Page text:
During his five years in office, Bodnar has observed the weakening of legal checks and balances in the country. Previously, the real power of the ombudsman’s office lay in the ability to bring cases to constitutional court and override controversial legislation. Now that the constitutional court has become politicized, it actively avoids this strategy.

“I only present cases that have more or less to do with the fine-tuning of the legal system… In cases of a political nature, I do not even go to the constitutional court, because I fear that if I do, the verdict could contribute to the further destruction of the problem “, said. If there is no verdict, the lower courts can still decide directly on the application of the constitution, while once the higher court has ruled, the game is over.

As an example of a problem where lower courts can make a difference, Bodnar cited the notorious policy of some Polish local governments to declare their cities “LGBT-free zones.” Although the resolutions had no legal force, the Ombudsman’s Office argued in court that they were having an indirect legal effect, making it difficult to access employment and violating the rights of LGBT people. The office won four cases and lost three.

“If you have 10,000 judges it is difficult to make everyone suddenly behave according to the wishes of the ruling party,” he said.

Although his five-year term officially ended in September, Bodnar remains in office after the PiS-dominated lower house of parliament rejected the candidacy of his preferred replacement.

Zuzanna Rudzińska-Bluszcz, who has worked in Bodnar’s office for the past five years, won the endorsement of more than 1,000 NGOs to take office, but has been rejected by parliament twice, leading to a stalemate. . For now, Bodnar remains in office until a replacement is found, though PiS lawmakers are also involved in legal proceedings to prevent him from continuing as interim ombudsman. Civil society groups do not want the role of ombudsman to fall into the hands of a government crony.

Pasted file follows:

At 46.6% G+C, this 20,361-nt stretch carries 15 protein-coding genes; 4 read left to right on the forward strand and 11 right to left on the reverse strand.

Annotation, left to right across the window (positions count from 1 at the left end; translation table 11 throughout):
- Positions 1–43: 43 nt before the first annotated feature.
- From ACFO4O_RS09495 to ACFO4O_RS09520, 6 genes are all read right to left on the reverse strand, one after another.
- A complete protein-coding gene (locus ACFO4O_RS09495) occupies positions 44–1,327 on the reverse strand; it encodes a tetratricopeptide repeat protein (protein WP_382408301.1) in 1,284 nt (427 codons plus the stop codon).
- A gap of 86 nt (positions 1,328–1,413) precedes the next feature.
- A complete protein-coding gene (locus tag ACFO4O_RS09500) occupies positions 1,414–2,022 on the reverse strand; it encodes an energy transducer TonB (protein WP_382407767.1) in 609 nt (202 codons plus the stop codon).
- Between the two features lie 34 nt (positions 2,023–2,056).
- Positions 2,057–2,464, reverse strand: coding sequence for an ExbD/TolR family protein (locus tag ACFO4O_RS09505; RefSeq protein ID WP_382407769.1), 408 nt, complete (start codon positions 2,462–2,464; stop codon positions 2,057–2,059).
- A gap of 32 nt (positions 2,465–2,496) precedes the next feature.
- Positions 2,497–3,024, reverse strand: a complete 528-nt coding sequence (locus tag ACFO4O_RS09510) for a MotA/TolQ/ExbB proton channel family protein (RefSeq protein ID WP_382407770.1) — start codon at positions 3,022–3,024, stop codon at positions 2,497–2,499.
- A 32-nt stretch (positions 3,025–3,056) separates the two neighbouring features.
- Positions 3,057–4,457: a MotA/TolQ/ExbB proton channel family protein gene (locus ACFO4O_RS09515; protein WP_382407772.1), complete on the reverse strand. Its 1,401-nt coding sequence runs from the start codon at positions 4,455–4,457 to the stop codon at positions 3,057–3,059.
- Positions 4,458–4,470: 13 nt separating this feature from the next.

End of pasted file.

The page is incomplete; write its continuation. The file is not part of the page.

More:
Rudzińska-Bluszcz said that she believed the role of the ombudsman was more important than ever, as Covid has “changed the entire system our country was built on” and will have lasting economic and social effects that will require strong advocacy for the human rights. He said he will remain standing as long as he has the backing of civil society, even if his candidacy is repeatedly rejected.

Opposition forces in both Poland and Hungary are likely to debate in the coming days whether the rule of law compromise is a victory or a defeat for the two governments. Some focused on the positives, while others were disappointed in the German EU presidency for accepting the compromise.

“Today’s agreement is a political decision to boost the budget and, sadly, the rule of law mechanism has been sacrificed. It is now almost toothless, ”said a joint statement by the Hungarian citizens ‘organization aHang and the Polish citizens’ movement Akcja Demokracja, which had previously called on the EU to stand firm.


www.theguardian.com